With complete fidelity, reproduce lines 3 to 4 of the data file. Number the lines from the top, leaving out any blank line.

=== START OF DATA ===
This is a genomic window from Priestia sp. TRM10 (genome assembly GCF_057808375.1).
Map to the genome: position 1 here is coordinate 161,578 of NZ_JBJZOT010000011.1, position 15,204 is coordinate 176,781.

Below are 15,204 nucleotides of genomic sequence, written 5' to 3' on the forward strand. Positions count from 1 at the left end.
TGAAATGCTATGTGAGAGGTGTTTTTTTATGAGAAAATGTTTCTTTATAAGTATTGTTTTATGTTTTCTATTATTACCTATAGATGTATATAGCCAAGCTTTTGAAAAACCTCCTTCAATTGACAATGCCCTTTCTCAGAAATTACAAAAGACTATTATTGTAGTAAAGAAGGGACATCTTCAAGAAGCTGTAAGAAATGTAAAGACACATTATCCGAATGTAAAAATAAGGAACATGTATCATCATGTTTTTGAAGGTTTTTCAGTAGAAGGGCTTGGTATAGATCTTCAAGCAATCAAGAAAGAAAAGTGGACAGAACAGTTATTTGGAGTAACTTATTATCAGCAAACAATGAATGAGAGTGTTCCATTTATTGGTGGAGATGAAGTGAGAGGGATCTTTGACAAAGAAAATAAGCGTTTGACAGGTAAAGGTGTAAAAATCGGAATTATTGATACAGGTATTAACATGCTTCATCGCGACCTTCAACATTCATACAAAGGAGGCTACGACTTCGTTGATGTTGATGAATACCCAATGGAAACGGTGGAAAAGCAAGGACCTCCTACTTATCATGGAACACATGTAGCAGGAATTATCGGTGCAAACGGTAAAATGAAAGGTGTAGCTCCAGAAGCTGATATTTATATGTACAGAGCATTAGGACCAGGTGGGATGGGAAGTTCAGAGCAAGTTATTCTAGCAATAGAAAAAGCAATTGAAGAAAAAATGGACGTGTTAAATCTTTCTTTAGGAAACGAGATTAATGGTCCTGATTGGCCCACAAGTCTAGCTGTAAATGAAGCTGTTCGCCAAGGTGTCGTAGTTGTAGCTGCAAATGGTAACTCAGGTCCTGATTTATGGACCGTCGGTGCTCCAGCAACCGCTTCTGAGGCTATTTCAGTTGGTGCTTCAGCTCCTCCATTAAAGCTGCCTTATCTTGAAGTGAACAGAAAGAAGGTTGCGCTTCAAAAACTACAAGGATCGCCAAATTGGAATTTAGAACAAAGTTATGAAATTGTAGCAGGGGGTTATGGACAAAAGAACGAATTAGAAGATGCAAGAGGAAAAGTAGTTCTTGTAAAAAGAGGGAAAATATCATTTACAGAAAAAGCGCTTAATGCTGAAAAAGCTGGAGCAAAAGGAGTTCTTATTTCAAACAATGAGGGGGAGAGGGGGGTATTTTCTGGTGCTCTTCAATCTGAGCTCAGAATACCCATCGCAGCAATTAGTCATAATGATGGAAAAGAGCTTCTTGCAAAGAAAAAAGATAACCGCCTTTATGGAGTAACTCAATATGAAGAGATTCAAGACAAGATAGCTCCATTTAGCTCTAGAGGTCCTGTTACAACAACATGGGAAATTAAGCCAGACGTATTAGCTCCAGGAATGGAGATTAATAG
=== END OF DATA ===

Below are 15,204 nucleotides of genomic sequence, written 5' to 3' on the forward strand. Positions count from 1 at the left end.
TGAAATGCTATGTGAGAGGTGTTTTTTTATGAGAAAATGTTTCTTTATAAGTATTGTTTTATGTTTTCTATTATTACCTATAGATGTATATAGCCAAGCTTTTGAAAAACCTCCTTCAATTGACAATGCCCTTTCTCAGAAATTACAAAAGACTATTATTGTAGTAAAGAAGGGACATCTTCAAGAAGCTGTAAGAAATGTAAAGACACATTATCCGAATGTAAAAATAAGGAACATGTATCATCATGTTTTTGAAGGTTTTTCAGTAGAAGGGCTTGGTATAGATCTTCAAGCAATCAAGAAAGAAAAGTGGACAGAACAGTTATTTGGAGTAACTTATTATCAGCAAACAATGAATGAGAGTGTTCCATTTATTGGTGGAGATGAAGTGAGAGGGATCTTTGACAAAGAAAATAAGCGTTTGACAGGTAAAGGTGTAAAAATCGGAATTATTGATACAGGTATTAACATGCTTCATCGCGACCTTCAACATTCATACAAAGGAGGCTACGACTTCGTTGATGTTGATGAATACCCAATGGAAACGGTGGAAAAGCAAGGACCTCCTACTTATCATGGAACACATGTAGCAGGAATTATCGGTGCAAACGGTAAAATGAAAGGTGTAGCTCCAGAAGCTGATATTTATATGTACAGAGCATTAGGACCAGGTGGGATGGGAAGTTCAGAGCAAGTTATTCTAGCAATAGAAAAAGCAATTGAAGAAAAAATGGACGTGTTAAATCTTTCTTTAGGAAACGAGATTAATGGTCCTGATTGGCCCACAAGTCTAGCTGTAAATGAAGCTGTTCGCCAAGGTGTCGTAGTTGTAGCTGCAAATGGTAACTCAGGTCCTGATTTATGGACCGTCGGTGCTCCAGCAACCGCTTCTGAGGCTATTTCAGTTGGTGCTTCAGCTCCTCCATTAAAGCTGCCTTATCTTGAAGTGAACAGAAAGAAGGTTGCGCTTCAAAAACTACAAGGATCGCCAAATTGGAATTTAGAACAAAGTTATGAAATTGTAGCAGGGGGTTATGGACAAAAGAACGAATTAGAAGATGCAAGAGGAAAAGTAGTTCTTGTAAAAAGAGGGAAAATATCATTTACAGAAAAAGCGCTTAATGCTGAAAAAGCTGGAGCAAAAGGAGTTCTTATTTCAAACAATGAGGGGGAGAGGGGGGTATTTTCTGGTGCTCTTCAATCTGAGCTCAGAATACCCATCGCAGCAATTAGTCATAATGATGGAAAAGAGCTTCTTGCAAAGAAAAAAGATAACCGCCTTTATGGAGTAACTCAATATGAAGAGATTCAAGACAAGATAGCTCCATTTAGCTCTAGAGGTCCTGTTACAACAACATGGGAAATTAAGCCAGACGTATTAGCTCCAGGAATGGAGATTAATAG